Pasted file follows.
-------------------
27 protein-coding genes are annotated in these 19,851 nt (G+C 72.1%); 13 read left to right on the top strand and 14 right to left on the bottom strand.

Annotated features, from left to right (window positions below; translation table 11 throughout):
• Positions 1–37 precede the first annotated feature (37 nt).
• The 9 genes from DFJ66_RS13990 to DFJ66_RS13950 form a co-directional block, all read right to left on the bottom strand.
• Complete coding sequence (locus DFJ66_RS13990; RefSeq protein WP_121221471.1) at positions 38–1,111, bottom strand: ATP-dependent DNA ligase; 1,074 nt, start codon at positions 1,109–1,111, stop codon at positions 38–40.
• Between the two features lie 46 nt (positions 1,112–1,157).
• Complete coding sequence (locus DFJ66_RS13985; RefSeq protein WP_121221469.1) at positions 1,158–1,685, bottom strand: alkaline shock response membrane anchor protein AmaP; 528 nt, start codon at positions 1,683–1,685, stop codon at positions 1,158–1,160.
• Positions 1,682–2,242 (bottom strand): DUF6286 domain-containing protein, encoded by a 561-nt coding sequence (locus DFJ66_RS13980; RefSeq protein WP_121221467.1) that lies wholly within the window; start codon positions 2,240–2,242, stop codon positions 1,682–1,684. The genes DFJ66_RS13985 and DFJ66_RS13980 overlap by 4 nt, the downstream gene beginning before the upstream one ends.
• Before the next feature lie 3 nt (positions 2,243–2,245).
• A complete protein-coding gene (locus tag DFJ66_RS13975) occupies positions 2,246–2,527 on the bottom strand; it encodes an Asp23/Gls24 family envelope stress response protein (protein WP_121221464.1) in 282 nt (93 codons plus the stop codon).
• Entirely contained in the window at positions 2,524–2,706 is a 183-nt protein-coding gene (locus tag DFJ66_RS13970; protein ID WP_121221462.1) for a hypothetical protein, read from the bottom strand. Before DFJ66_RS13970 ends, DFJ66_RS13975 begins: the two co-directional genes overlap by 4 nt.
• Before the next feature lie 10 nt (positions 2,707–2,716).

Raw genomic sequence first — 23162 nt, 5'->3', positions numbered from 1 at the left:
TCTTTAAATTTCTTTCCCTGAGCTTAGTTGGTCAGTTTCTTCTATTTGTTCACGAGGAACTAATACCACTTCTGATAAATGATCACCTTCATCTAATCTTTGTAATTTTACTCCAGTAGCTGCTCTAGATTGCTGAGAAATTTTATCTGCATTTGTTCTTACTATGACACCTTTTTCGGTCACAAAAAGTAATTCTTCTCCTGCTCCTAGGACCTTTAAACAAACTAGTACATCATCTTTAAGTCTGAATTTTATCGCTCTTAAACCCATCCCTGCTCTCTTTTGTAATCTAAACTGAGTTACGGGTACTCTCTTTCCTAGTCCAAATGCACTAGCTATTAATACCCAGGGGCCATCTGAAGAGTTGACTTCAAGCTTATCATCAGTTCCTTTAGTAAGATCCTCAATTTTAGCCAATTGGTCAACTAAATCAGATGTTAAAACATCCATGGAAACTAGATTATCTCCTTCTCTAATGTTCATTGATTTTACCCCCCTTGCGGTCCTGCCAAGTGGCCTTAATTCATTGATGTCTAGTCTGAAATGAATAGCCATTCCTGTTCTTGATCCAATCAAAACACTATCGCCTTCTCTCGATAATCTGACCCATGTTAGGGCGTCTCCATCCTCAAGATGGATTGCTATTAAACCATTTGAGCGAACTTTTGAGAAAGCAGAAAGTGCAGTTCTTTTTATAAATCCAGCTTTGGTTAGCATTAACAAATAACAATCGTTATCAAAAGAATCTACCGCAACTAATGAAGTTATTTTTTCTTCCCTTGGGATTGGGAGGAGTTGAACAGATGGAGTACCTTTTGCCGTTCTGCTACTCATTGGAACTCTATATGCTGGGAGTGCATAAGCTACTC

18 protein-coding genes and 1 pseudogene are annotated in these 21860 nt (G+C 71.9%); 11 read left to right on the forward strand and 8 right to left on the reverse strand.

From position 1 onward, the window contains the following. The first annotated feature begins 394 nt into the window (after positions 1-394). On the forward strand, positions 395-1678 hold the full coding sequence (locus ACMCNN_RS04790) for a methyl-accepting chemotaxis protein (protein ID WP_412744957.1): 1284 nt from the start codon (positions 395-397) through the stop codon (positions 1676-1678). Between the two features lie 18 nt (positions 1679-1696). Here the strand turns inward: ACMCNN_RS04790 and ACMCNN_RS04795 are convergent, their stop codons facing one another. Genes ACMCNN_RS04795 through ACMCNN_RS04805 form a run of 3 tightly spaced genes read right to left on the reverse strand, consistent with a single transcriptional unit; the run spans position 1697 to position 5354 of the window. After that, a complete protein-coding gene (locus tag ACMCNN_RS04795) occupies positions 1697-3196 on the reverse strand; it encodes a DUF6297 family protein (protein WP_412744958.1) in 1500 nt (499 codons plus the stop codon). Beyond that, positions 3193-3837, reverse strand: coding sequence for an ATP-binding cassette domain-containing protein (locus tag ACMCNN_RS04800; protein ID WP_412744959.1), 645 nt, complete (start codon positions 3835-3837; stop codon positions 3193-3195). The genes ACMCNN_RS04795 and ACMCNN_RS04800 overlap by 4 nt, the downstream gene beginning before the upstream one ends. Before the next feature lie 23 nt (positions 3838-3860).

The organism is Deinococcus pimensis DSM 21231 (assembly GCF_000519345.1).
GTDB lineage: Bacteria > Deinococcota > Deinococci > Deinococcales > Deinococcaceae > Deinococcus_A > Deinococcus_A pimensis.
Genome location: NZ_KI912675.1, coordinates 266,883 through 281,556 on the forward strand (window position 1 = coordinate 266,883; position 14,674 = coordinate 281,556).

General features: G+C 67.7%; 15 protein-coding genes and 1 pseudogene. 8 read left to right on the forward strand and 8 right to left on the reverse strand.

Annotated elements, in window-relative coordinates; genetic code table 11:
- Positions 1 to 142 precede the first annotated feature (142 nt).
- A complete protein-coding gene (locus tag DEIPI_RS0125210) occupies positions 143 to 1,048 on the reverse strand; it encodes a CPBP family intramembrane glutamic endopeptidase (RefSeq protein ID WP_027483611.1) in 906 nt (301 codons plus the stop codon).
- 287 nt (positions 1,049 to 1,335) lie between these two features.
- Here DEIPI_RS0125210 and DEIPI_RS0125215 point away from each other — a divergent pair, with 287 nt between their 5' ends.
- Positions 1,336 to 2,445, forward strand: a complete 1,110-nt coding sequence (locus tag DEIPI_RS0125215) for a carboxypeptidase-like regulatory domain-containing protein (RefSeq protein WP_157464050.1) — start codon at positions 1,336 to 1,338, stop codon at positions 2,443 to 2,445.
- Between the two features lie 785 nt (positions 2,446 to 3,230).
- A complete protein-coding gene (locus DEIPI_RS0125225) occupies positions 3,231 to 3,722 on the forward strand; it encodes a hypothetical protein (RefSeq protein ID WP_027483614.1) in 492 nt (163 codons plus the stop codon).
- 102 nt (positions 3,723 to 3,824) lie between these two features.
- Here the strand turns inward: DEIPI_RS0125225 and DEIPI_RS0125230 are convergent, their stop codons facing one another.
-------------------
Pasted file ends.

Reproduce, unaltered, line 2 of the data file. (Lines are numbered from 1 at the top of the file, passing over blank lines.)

Annotated features, from left to right (window positions below; translation table 11 throughout):